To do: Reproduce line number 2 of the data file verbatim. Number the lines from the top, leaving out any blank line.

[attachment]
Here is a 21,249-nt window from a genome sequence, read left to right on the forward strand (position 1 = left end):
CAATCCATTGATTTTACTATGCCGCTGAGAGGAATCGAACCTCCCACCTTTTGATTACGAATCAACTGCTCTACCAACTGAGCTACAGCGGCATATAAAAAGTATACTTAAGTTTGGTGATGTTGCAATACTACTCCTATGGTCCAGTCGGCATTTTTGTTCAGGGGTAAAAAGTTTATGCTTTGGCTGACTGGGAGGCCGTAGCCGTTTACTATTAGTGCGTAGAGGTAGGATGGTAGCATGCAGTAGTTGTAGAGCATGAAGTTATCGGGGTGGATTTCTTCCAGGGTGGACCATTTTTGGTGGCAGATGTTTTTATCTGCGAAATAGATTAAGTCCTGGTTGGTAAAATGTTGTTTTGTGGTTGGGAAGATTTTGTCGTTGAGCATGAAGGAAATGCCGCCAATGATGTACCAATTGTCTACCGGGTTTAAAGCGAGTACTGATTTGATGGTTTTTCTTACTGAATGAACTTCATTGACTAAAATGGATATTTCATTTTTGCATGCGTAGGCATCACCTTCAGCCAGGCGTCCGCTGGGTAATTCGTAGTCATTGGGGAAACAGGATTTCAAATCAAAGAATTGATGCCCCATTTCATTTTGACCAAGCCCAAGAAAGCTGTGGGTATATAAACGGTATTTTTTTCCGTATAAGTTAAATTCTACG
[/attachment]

CAATCCATTGATTTTACTATGCCGCTGAGAGGAATCGAACCTCCCACCTTTTGATTACGAATCAACTGCTCTACCAACTGAGCTACAGCGGCATATAAAAAGTATACTTAAGTTTGGTGATGTTGCAATACTACTCCTATGGTCCAGTCGGCATTTTTGTTCAGGGGTAAAAAGTTTATGCTTTGGCTGACTGGGAGGCCGTAGCCGTTTACTATTAGTGCGTAGAGGTAGGATGGTAGCATGCAGTAGTTGTAGAGCATGAAGTTATCGGGGTGGATTTCTTCCAGGGTGGACCATTTTTGGTGGCAGATGTTTTTATCTGCGAAATAGATTAAGTCCTGGTTGGTAAAATGTTGTTTTGTGGTTGGGAAGATTTTGTCGTTGAGCATGAAGGAAATGCCGCCAATGATGTACCAATTGTCTACCGGGTTTAAAGCGAGTACTGATTTGATGGTTTTTCTTACTGAATGAACTTCATTGACTAAAATGGATATTTCATTTTTGCATGCGTAGGCATCACCTTCAGCCAGGCGTCCGCTGGGTAATTCGTAGTCATTGGGGAAACAGGATTTCAAATCAAAGAATTGATGCCCCATTTCATTTTGACCAAGCCCAAGAAAGCTGTGGGTATATAAACGGTATTTTTTTCCGTATAAGTTAAATTCTACG